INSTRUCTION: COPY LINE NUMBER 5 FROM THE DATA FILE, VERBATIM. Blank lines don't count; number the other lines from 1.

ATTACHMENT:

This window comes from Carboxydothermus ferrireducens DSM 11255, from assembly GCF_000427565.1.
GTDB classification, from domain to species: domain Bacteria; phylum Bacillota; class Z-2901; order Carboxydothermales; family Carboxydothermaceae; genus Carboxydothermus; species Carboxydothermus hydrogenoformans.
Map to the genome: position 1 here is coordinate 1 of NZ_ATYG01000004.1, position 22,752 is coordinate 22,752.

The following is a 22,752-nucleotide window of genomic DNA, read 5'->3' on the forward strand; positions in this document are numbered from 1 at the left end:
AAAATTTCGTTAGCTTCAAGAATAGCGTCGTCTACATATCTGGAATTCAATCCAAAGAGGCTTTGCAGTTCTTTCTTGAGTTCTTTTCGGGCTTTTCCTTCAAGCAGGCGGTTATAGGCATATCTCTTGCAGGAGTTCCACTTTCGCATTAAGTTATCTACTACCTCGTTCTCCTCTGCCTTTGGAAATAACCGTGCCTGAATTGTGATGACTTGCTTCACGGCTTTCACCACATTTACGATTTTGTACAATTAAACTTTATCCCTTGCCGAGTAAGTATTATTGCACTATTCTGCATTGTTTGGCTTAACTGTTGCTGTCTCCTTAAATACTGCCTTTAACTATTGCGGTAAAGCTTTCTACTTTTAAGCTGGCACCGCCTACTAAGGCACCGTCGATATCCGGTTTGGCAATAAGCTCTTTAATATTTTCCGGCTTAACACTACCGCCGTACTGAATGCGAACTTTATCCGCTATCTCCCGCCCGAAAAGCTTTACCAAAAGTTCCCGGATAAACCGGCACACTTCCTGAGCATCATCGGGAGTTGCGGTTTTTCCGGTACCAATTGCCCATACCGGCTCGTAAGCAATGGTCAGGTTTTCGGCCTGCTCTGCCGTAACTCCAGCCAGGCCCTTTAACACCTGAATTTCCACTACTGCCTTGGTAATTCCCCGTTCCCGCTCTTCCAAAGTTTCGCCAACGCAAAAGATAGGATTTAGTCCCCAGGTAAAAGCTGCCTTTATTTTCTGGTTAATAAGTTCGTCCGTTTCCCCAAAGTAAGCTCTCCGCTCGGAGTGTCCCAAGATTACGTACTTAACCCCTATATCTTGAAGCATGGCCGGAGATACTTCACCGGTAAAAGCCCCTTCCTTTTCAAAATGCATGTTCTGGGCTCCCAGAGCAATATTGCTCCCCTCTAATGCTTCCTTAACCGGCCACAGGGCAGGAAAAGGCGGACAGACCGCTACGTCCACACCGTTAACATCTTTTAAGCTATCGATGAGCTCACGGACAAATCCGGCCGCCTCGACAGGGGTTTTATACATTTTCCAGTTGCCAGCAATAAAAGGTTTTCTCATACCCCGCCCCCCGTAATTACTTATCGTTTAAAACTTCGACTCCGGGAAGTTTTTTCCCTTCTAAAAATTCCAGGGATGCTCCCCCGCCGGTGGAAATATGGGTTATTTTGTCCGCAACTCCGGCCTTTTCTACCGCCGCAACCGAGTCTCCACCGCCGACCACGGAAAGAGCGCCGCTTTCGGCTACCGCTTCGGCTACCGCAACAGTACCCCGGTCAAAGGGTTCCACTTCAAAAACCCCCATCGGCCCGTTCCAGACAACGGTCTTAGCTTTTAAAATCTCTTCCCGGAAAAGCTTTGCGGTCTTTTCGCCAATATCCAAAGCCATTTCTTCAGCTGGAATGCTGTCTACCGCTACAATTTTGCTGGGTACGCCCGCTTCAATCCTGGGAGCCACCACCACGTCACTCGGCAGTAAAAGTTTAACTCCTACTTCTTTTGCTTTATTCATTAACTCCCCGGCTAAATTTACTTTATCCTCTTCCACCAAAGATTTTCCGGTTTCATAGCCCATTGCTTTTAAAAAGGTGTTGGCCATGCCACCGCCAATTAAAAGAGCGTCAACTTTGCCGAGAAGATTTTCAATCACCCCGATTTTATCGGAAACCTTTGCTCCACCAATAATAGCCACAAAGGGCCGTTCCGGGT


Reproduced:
AAAATTTCGTTAGCTTCAAGAATAGCGTCGTCTACATATCTGGAATTCAATCCAAAGAGGCTTTGCAGTTCTTTCTTGAGTTCTTTTCGGGCTTTTCCTTCAAGCAGGCGGTTATAGGCATATCTCTTGCAGGAGTTCCACTTTCGCATTAAGTTATCTACTACCTCGTTCTCCTCTGCCTTTGGAAATAACCGTGCCTGAATTGTGATGACTTGCTTCACGGCTTTCACCACATTTACGATTTTGTACAATTAAACTTTATCCCTTGCCGAGTAAGTATTATTGCACTATTCTGCATTGTTTGGCTTAACTGTTGCTGTCTCCTTAAATACTGCCTTTAACTATTGCGGTAAAGCTTTCTACTTTTAAGCTGGCACCGCCTACTAAGGCACCGTCGATATCCGGTTTGGCAATAAGCTCTTTAATATTTTCCGGCTTAACACTACCGCCGTACTGAATGCGAACTTTATCCGCTATCTCCCGCCCGAAAAGCTTTACCAAAAGTTCCCGGATAAACCGGCACACTTCCTGAGCATCATCGGGAGTTGCGGTTTTTCCGGTACCAATTGCCCATACCGGCTCGTAAGCAATGGTCAGGTTTTCGGCCTGCTCTGCCGTAACTCCAGCCAGGCCCTTTAACACCTGAATTTCCACTACTGCCTTGGTAATTCCCCGTTCCCGCTCTTCCAAAGTTTCGCCAACGCAAAAGATAGGATTTAGTCCCCAGGTAAAAGCTGCCTTTATTTTCTGGTTAATAAGTTCGTCCGTTTCCCCAAAGTAAGCTCTCCGCTCGGAGTGTCCCAAGATTACGTACTTAACCCCTATATCTTGAAGCATGGCCGGAGATACTTCACCGGTAAAAGCCCCTTCCTTTTCAAAATGCATGTTCTGGGCTCCCAGAGCAATATTGCTCCCCTCTAATGCTTCCTTAACCGGCCACAGGGCAGGAAAAGGCGGACAGACCGCTACGTCCACACCGTTAACATCTTTTAAGCTATCGATGAGCTCACGGACAAATCCGGCCGCCTCGACAGGGGTTTTATACATTTTCCAGTTGCCAGCAATAAAAGGTTTTCTCATACCCCGCCCCCCGTAATTACTTATCGTTTAAAACTTCGACTCCGGGAAGTTTTTTCCCTTCTAAAAATTCCAGGGATGCTCCCCCGCCGGTGGAAATATGGGTTATTTTGTCCGCAACTCCGGCCTTTTCTACCGCCGCAACCGAGTCTCCACCGCCGACCACGGAAAGAGCGCCGCTTTCGGCTACCGCTTCGGCTACCGCAACAGTACCCCGGTCAAAGGGTTCCACTTCAAAAACCCCCATCGGCCCGTTCCAGACAACGGTCTTAGCTTTTAAAATCTCTTCCCGGAAAAGCTTTGCGGTCTTTTCGCCAATATCCAAAGCCATTTCTTCAGCTGGAATGCTGTCTACCGCTACAATTTTGCTGGGTACGCCCGCTTCAATCCTGGGAGCCACCACCACGTCACTCGGCAGTAAAAGTTTAACTCCTACTTCTTTTGCTTTATTCATTAACTCCCCGGCTAAATTTACTTTATCCTCTTCCACCAAAGATTTTCCGGTTTCATAGCCCATTGCTTTTAAAAAGGTGTTGGCCATGCCACCGCCAATTAAAAGAGCGTCAACTTTGCCGAGAAGATTTTCAATCACCCCGATTTTATCGGAAACCTTTGCTCCACCAATAATAGCCACAAAGGGCCGTTCCGGGT